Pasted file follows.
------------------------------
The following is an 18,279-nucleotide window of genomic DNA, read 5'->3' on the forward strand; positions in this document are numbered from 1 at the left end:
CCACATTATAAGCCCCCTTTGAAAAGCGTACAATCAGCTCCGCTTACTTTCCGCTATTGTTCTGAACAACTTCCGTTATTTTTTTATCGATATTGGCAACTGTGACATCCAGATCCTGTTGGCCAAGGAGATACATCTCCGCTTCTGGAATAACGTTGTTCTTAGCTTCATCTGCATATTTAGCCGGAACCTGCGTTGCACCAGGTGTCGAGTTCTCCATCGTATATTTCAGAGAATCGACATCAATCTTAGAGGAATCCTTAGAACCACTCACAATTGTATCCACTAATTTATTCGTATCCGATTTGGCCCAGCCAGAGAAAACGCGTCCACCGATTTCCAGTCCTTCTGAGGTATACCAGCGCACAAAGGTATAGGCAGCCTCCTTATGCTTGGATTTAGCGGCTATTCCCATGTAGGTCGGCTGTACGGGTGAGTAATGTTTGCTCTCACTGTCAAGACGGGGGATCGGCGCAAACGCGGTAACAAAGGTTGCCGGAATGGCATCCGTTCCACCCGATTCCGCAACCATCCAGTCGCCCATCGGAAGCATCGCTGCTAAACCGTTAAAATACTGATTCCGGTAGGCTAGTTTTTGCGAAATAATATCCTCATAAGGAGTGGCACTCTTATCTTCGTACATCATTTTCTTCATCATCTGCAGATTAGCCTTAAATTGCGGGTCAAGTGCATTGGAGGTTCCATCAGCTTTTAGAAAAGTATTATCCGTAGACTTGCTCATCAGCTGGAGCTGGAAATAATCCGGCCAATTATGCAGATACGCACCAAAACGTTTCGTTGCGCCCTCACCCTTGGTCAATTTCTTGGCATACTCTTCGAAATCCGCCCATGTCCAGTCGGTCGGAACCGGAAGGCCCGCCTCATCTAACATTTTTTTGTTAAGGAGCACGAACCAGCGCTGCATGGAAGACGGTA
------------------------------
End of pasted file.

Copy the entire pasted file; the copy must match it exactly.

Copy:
The following is an 18,279-nucleotide window of genomic DNA, read 5'->3' on the forward strand; positions in this document are numbered from 1 at the left end:
CCACATTATAAGCCCCCTTTGAAAAGCGTACAATCAGCTCCGCTTACTTTCCGCTATTGTTCTGAACAACTTCCGTTATTTTTTTATCGATATTGGCAACTGTGACATCCAGATCCTGTTGGCCAAGGAGATACATCTCCGCTTCTGGAATAACGTTGTTCTTAGCTTCATCTGCATATTTAGCCGGAACCTGCGTTGCACCAGGTGTCGAGTTCTCCATCGTATATTTCAGAGAATCGACATCAATCTTAGAGGAATCCTTAGAACCACTCACAATTGTATCCACTAATTTATTCGTATCCGATTTGGCCCAGCCAGAGAAAACGCGTCCACCGATTTCCAGTCCTTCTGAGGTATACCAGCGCACAAAGGTATAGGCAGCCTCCTTATGCTTGGATTTAGCGGCTATTCCCATGTAGGTCGGCTGTACGGGTGAGTAATGTTTGCTCTCACTGTCAAGACGGGGGATCGGCGCAAACGCGGTAACAAAGGTTGCCGGAATGGCATCCGTTCCACCCGATTCCGCAACCATCCAGTCGCCCATCGGAAGCATCGCTGCTAAACCGTTAAAATACTGATTCCGGTAGGCTAGTTTTTGCGAAATAATATCCTCATAAGGAGTGGCACTCTTATCTTCGTACATCATTTTCTTCATCATCTGCAGATTAGCCTTAAATTGCGGGTCAAGTGCATTGGAGGTTCCATCAGCTTTTAGAAAAGTATTATCCGTAGACTTGCTCATCAGCTGGAGCTGGAAATAATCCGGCCAATTATGCAGATACGCACCAAAACGTTTCGTTGCGCCCTCACCCTTGGTCAATTTCTTGGCATACTCTTCGAAATCCGCCCATGTCCAGTCGGTCGGAACCGGAAGGCCCGCCTCATCTAACATTTTTTTGTTAAGGAGCACGAACCAGCGCTGCATGGAAGACGGTA